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Research Article

Inhibition of bone resorption in vitro by antisense RNA and DNA molecules targeted against carbonic anhydrase II or two subunits of vacuolar H(+)-ATPase.

T Laitala and H K Väänänen

Department of Anatomy, University of Oulu, Finland.

Published June 1994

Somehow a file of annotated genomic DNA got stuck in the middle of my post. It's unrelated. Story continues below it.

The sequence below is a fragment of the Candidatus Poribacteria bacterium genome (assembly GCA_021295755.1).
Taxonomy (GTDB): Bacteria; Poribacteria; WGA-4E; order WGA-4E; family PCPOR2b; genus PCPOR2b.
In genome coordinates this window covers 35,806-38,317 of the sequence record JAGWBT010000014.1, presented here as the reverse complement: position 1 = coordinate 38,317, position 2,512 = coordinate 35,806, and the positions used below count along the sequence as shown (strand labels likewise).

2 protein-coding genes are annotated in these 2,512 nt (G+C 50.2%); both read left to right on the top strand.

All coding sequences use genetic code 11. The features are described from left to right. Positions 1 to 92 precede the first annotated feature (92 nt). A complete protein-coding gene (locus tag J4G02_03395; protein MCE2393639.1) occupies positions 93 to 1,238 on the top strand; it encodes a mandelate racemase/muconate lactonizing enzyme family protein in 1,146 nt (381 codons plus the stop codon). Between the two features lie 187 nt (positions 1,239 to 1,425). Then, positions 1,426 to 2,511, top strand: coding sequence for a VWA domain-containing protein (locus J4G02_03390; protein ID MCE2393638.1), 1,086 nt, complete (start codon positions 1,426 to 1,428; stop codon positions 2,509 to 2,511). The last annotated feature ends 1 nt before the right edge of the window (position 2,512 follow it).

The bone resorbing cells, osteoclasts, express high levels of carbonic anhydrase II (CA II) and vacuolar H(+)-ATPase (V-ATPase) during bone resorption. We have used antisense RNA and DNA molecules targeted against CA II, and against 16- and 60-kD subunits of vacuolar H(+)-ATPase (V-ATPase), to block the expression of these proteins in vitro. Osteoclastic bone resorption was studied in two in vitro culture systems: release of 45Calcium from prelabeled newborn mouse calvaria cultures, and resorption pit assays performed with rat osteoclasts cultured on bovine bone slices. Both antisense RNA and DNA against CA II and the V-ATPase were used to compare their specificities as regards inhibiting bone resorption in vitro. The antisense molecules inhibited the synthesis of these proteins by decreasing the amounts of mRNA in the cells in a highly specific manner. In osteoclast cultures treated with the 16-kD V-ATPase antisense RNA, acidification of an unknown population of intracellular vesicles was highly stimulated. The acidification of these vesicles was not sensitive to amiloride or bafilomycin A1. This suggests the existence of a back-up system for acidification of intracellular vesicles, when the expression of the V-ATPase is blocked. Our results further indicate that blocking the expression of CA II and V-ATPase with antisense RNA or DNA leads to decreased bone resorption.

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